His courage will not skip this generation
A very impressed Dr. Marc Lamont Hill, keynote speaker at James Madison University’s formal program to celebrate Martin Luther King Jr., started his address by saying, “This is the most elaborate King celebration I’ve been a part of and I’ve been a part of many.” He thanked the university for taking King’s “moment of memorial” seriously and recognized the students, faculty and community members who came out to celebrate his personal hero. The formal program is sponsored by the Center for Multicultural Student Services and a committee of students planned the evening. The theme for this year's MLK celebration week was "His Courage Will Not Skip This Generation."
The formal program, a highlight of the 26th annual MLK celebration week at JMU, honored King through song, drama, community recognition and Hill’s keynote address. For Lamitra Barnes, a junior theater major from Richmond, Va., who participated in the ceremony, the formal program was a chance to share her passion for King through her talent of acting. “With his voice and his vision we can revolutionize our world and we can make a change,” said Barnes to the audience.
JMU President Jonathan Alger participated in his first MLK celebration week and offered remarks at the formal program. He emphasized the need for civil discourse and access to education. “Dr. King taught us that with education comes responsibility,” said Alger. “The mere accumulation of knowledge is not enough and should not be our goal.” Alger then quoted King, “We must remember that intelligence is not enough. Intelligence plus character – that is the goal of true education.”
The Contemporary Gospel Singers performed and students dramatized a scenario depicting interracial dating. Senior Tatiana Torruella introduced the elementary, middle and high-school winners of the community essay contest that asked students to help King write a speech on bullying. Diane Strawbridge, director of the Centennial Scholars program at JMU, was presented the community service award by Kenneth Gilliam, president of the Xi Delta chapter of Alpha Phi Alpha Fraternity, Inc.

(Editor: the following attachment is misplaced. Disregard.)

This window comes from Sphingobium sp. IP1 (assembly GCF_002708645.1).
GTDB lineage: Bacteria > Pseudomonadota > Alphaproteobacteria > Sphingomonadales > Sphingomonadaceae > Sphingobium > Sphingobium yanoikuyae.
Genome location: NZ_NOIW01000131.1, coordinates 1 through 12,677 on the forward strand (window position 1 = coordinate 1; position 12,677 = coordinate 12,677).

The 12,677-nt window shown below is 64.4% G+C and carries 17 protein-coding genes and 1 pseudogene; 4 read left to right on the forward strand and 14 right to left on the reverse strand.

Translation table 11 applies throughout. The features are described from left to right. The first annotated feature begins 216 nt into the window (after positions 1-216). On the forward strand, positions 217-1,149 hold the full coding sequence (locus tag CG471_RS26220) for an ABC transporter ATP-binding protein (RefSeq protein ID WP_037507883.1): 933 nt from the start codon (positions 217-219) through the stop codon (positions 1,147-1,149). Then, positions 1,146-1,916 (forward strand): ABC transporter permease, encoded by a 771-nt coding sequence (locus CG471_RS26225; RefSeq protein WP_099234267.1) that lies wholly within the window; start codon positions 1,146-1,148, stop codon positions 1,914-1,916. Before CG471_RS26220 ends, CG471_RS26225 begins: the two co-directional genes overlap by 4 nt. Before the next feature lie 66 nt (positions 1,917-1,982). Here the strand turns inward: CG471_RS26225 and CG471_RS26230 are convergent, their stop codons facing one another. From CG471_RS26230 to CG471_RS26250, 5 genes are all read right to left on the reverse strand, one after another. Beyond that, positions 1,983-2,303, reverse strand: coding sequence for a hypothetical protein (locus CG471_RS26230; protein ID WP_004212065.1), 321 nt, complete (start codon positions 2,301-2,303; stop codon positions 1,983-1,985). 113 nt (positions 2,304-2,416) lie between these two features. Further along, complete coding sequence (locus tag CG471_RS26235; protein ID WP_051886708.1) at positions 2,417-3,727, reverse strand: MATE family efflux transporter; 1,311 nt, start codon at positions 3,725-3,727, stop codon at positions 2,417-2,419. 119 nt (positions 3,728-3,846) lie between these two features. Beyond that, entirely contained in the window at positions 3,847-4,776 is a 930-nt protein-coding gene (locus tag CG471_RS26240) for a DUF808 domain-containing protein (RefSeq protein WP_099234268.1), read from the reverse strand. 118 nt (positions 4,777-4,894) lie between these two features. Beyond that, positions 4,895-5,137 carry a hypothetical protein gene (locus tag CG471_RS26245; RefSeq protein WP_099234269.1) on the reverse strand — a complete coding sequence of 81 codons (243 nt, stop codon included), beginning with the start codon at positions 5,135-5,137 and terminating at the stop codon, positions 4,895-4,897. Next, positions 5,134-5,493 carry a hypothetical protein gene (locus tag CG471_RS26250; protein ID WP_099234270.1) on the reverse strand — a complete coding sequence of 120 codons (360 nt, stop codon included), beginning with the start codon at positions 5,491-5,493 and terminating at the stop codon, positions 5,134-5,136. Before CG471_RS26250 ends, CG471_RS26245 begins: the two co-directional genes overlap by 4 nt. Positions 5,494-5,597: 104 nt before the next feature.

Hill’s passionate keynote address challenged the crowd to make connections from King’s life to the present time. Hill emphasized five points: listen carefully, remember truthfully, discern wisely, act bravely and hope relentlessly. Speaking directly to the college students present Hill said that King understood the value and energy that come from young people. “If we are going to have a social movement, if we are going to articulate a social vision and then perform it in public we need young people,” said Hill. “If we are going to have a coherent social movement in this country of any sort it must include young people.”
The evening ended with a candlelighting ceremony led by Alger followed by a procession of community members, JMU administrators, faculty and students representing departments and organizations from around campus. Student body President Matthew Klein lit a candle. “In SGA's role on campus to serve and represent the students of JMU, I can only hope that we function and strive for the same principles of Dr. Martin Luther King Jr. As we come to JMU to enrich our education, Dr. King also stressed its coupling with an individual's character in order to truly create impactful people.”
Barnes said she was moved by the evening’s events. “Especially seeing how MLK’s vision is still alive and continues to grow and sharing this with JMU and the Harrisonburg community,” she said. “If it weren’t for Dr. King I wouldn’t even be here, I wouldn’t be able to do what I do or be at such a diverse school.”
January 22, 2013